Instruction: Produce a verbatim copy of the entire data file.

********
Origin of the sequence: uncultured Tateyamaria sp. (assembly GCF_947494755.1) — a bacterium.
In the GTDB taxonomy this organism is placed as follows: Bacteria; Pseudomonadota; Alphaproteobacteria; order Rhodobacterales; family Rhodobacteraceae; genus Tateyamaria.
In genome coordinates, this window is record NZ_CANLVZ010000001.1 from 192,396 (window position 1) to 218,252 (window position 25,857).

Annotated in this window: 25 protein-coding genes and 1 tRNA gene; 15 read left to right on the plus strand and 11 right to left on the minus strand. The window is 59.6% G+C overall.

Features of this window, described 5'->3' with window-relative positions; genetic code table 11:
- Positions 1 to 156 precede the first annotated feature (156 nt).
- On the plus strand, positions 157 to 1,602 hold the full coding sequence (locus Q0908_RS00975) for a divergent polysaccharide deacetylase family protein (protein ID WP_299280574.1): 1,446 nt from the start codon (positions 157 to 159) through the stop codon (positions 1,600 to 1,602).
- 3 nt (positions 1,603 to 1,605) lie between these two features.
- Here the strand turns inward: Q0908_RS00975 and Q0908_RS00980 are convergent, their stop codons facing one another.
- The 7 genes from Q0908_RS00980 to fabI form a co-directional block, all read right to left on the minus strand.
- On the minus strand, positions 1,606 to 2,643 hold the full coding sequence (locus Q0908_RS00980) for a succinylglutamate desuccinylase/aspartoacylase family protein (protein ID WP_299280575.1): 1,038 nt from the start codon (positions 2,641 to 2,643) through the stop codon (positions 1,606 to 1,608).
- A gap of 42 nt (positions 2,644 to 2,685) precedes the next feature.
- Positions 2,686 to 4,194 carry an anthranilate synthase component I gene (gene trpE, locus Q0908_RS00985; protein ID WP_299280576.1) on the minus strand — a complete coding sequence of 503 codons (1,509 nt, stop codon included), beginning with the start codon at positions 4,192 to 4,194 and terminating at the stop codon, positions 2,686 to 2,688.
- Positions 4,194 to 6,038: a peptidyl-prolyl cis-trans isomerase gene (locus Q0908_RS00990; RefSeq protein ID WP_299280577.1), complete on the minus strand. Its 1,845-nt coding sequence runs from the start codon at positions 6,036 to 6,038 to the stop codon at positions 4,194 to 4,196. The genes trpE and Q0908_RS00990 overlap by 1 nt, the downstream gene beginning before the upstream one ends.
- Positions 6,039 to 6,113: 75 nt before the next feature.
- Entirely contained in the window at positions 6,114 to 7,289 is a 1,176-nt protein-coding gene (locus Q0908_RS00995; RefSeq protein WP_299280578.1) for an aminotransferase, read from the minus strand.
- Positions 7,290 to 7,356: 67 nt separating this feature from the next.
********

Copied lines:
Origin of the sequence: uncultured Tateyamaria sp. (assembly GCF_947494755.1) — a bacterium.
In the GTDB taxonomy this organism is placed as follows: Bacteria; Pseudomonadota; Alphaproteobacteria; order Rhodobacterales; family Rhodobacteraceae; genus Tateyamaria.
In genome coordinates, this window is record NZ_CANLVZ010000001.1 from 192,396 (window position 1) to 218,252 (window position 25,857).

Annotated in this window: 25 protein-coding genes and 1 tRNA gene; 15 read left to right on the plus strand and 11 right to left on the minus strand. The window is 59.6% G+C overall.

Features of this window, described 5'->3' with window-relative positions; genetic code table 11:
- Positions 1 to 156 precede the first annotated feature (156 nt).
- On the plus strand, positions 157 to 1,602 hold the full coding sequence (locus Q0908_RS00975) for a divergent polysaccharide deacetylase family protein (protein ID WP_299280574.1): 1,446 nt from the start codon (positions 157 to 159) through the stop codon (positions 1,600 to 1,602).
- 3 nt (positions 1,603 to 1,605) lie between these two features.
- Here the strand turns inward: Q0908_RS00975 and Q0908_RS00980 are convergent, their stop codons facing one another.
- The 7 genes from Q0908_RS00980 to fabI form a co-directional block, all read right to left on the minus strand.
- On the minus strand, positions 1,606 to 2,643 hold the full coding sequence (locus Q0908_RS00980) for a succinylglutamate desuccinylase/aspartoacylase family protein (protein ID WP_299280575.1): 1,038 nt from the start codon (positions 2,641 to 2,643) through the stop codon (positions 1,606 to 1,608).
- A gap of 42 nt (positions 2,644 to 2,685) precedes the next feature.
- Positions 2,686 to 4,194 carry an anthranilate synthase component I gene (gene trpE, locus Q0908_RS00985; protein ID WP_299280576.1) on the minus strand — a complete coding sequence of 503 codons (1,509 nt, stop codon included), beginning with the start codon at positions 4,192 to 4,194 and terminating at the stop codon, positions 2,686 to 2,688.
- Positions 4,194 to 6,038: a peptidyl-prolyl cis-trans isomerase gene (locus Q0908_RS00990; RefSeq protein ID WP_299280577.1), complete on the minus strand. Its 1,845-nt coding sequence runs from the start codon at positions 6,036 to 6,038 to the stop codon at positions 4,194 to 4,196. The genes trpE and Q0908_RS00990 overlap by 1 nt, the downstream gene beginning before the upstream one ends.
- Positions 6,039 to 6,113: 75 nt before the next feature.
- Entirely contained in the window at positions 6,114 to 7,289 is a 1,176-nt protein-coding gene (locus Q0908_RS00995; RefSeq protein WP_299280578.1) for an aminotransferase, read from the minus strand.
- Positions 7,290 to 7,356: 67 nt separating this feature from the next.